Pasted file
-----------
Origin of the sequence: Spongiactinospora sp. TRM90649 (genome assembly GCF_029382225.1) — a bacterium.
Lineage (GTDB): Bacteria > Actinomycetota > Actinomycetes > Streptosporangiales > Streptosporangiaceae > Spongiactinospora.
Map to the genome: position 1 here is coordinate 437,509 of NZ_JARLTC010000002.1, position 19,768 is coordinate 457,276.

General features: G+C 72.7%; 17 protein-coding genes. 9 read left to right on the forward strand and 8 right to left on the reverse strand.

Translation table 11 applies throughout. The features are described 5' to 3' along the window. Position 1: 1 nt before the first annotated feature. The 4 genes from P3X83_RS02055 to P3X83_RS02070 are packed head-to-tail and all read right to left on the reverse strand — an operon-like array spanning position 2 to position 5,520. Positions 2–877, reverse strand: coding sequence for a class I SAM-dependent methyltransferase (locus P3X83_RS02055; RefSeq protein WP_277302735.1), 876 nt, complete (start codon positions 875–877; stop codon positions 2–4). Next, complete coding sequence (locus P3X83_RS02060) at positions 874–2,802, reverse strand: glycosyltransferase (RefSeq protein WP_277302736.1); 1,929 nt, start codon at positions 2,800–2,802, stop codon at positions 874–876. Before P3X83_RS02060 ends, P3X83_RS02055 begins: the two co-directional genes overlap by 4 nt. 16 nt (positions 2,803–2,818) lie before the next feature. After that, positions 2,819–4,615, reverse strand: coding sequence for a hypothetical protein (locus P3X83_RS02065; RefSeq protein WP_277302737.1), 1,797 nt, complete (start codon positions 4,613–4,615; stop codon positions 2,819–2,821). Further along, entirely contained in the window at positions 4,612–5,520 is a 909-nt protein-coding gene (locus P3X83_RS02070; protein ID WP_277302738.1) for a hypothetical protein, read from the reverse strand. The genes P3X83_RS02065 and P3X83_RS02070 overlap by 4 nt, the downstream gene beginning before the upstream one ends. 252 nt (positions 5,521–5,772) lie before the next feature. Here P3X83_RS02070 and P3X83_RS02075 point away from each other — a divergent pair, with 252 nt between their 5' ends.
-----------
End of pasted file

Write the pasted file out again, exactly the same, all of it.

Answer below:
Origin of the sequence: Spongiactinospora sp. TRM90649 (genome assembly GCF_029382225.1) — a bacterium.
Lineage (GTDB): Bacteria > Actinomycetota > Actinomycetes > Streptosporangiales > Streptosporangiaceae > Spongiactinospora.
Map to the genome: position 1 here is coordinate 437,509 of NZ_JARLTC010000002.1, position 19,768 is coordinate 457,276.

General features: G+C 72.7%; 17 protein-coding genes. 9 read left to right on the forward strand and 8 right to left on the reverse strand.

Translation table 11 applies throughout. The features are described 5' to 3' along the window. Position 1: 1 nt before the first annotated feature. The 4 genes from P3X83_RS02055 to P3X83_RS02070 are packed head-to-tail and all read right to left on the reverse strand — an operon-like array spanning position 2 to position 5,520. Positions 2–877, reverse strand: coding sequence for a class I SAM-dependent methyltransferase (locus P3X83_RS02055; RefSeq protein WP_277302735.1), 876 nt, complete (start codon positions 875–877; stop codon positions 2–4). Next, complete coding sequence (locus P3X83_RS02060) at positions 874–2,802, reverse strand: glycosyltransferase (RefSeq protein WP_277302736.1); 1,929 nt, start codon at positions 2,800–2,802, stop codon at positions 874–876. Before P3X83_RS02060 ends, P3X83_RS02055 begins: the two co-directional genes overlap by 4 nt. 16 nt (positions 2,803–2,818) lie before the next feature. After that, positions 2,819–4,615, reverse strand: coding sequence for a hypothetical protein (locus P3X83_RS02065; RefSeq protein WP_277302737.1), 1,797 nt, complete (start codon positions 4,613–4,615; stop codon positions 2,819–2,821). Further along, entirely contained in the window at positions 4,612–5,520 is a 909-nt protein-coding gene (locus P3X83_RS02070; protein ID WP_277302738.1) for a hypothetical protein, read from the reverse strand. The genes P3X83_RS02065 and P3X83_RS02070 overlap by 4 nt, the downstream gene beginning before the upstream one ends. 252 nt (positions 5,521–5,772) lie before the next feature. Here P3X83_RS02070 and P3X83_RS02075 point away from each other — a divergent pair, with 252 nt between their 5' ends.